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Germination Instructions

Sow indoors. Surface sow onto moist well-drained seed compost. Just cover with vermiculite. Propagate 18-22°C. for 2-4 weeks. Do not exclude light. Germination can be slow. Seal seed container in a polythene bag and leave for 2 further weeks, then cold stratify. Move to a fridge 4°C for 3-6 weeks. After this return to warmth but no more than 18°C. If germination does not occur within 6-10 weeks return to fridge for further 3-6 weeks. Examine regularly whilst in fridge and immediately remove any seeds which show signs of germination. Move to 8cm pots. Acclimatise and plant out after danger of frost has passed.

Growing Instructions

Prefers full sun in a light well-drained soil. Will tolerate very light shade. Plant into final position while the plant is young. The roots are often several feet long and do not like to be disturbed.

Cultivation Instructions

Flower stems may be cut back after flowering but the seedheads are attractive and could be left over winter. Cut flowers before fully open if you wish to dry them. Divide in early spring or autumn, be gentle, the plant does not like root disturbance. Protect from winter wetness. Will self-seed.

When to Sow

MarM AprA MayM JunJ JulJ AugA SepS OctO NovN DecD JanJ FebF
  • Sow Under Cover/Plant Indoors
  • Flowers/Harvest

Eryngium giganteum ‘Silver Ghost’ plants

Description

Note there is a limited quantity of these plants available. They are in 10cm pots

This plant is spectacular, with eye catching metallic silvery blue leaves, stems and flowers. Its flowers are larger than E. ‘Miss Wilmot’s Ghost’, and more silvery. It has a luminosity in the garden, and reaches its peak in late summer, when all else is becoming a bit faded and boring.

It is especially beautiful at night, in the light of the full moon. It was originally discovered in Turkish beech/pine forest. It has metallic silvery-blue leaves, and in summer it produces large heads of lovely lime-green flowers with blue stamens backed by large and conspicuous bracts, the whole later developing a shining silvery hue.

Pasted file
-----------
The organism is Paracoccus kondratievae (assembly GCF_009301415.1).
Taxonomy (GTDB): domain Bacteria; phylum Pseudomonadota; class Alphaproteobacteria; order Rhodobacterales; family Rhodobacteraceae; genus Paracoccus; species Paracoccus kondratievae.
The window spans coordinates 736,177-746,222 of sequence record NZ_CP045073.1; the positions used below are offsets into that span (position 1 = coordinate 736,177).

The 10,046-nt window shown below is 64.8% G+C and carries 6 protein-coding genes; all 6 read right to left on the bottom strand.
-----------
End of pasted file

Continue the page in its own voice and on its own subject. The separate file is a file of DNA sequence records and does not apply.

The “giganteum” refers to the flower heads which are large, and not to the plant which usually grows to approx 1.2 m high. Prefers full sun in a light well-drained soil. Will tolerate very light shade. Plant into final position while the plant is young. The roots are often several feet long and do not like to be disturbed. Flower stems may be cut back after flowering but the seedheads are attractive and could be left over winter. Cut flowers before fully open if you wish to dry them. Divide in early spring or autumn, be gentle, the plant does not like root disturbance. Protect from winter wetness. Will self-seed.
Eryngium Giganteum ‘Silver Ghost’ has won the RHS Award of Garden Merit.

Eryngium Giganteum Silver Ghost

Eryngium giganteumLatin name

The Ghost of ghosts! A very advanced version of Miss Wilmot’s Ghost being heavily frosted silver. Very impressive. 3-4′.

How to Grow Eryngium from Seed

Eryngium, or Blue Sea Holly, are highly prized by flower arrangers for their striking foliage and flower heads. Most Eryngiums, or sea hollies, need light, poor soil will good drainage to thrive and look their best. When Sea Holly is grown on damp, heavy soil it tends to become floppy and a dull, grey-green.

Eryngium has long roots that penetrate deeply in the soil, compostable growing cells are ideal since they allow young plants to be placed in their final positions whilst minimising root disturbance.

Eryngium can be sown all year round. Sow into seed trays using a good seed compost and covering lightly. Seeds may need a period of cold to break dormancy and enable the to germinate. This can be achieved naturally by placing the tray in a cold frame or unheated greenhouse, or can be simulated by placing the tray into a fridge (around 4C is ideal) for a couple of weeks. Germination is erratic, between 5 and 90 days.

As each seed germinates we would recommend that you transplant into its own compostable growing cell using gritty compost to grow on until large and strong enough to be planted out into a sunny position.

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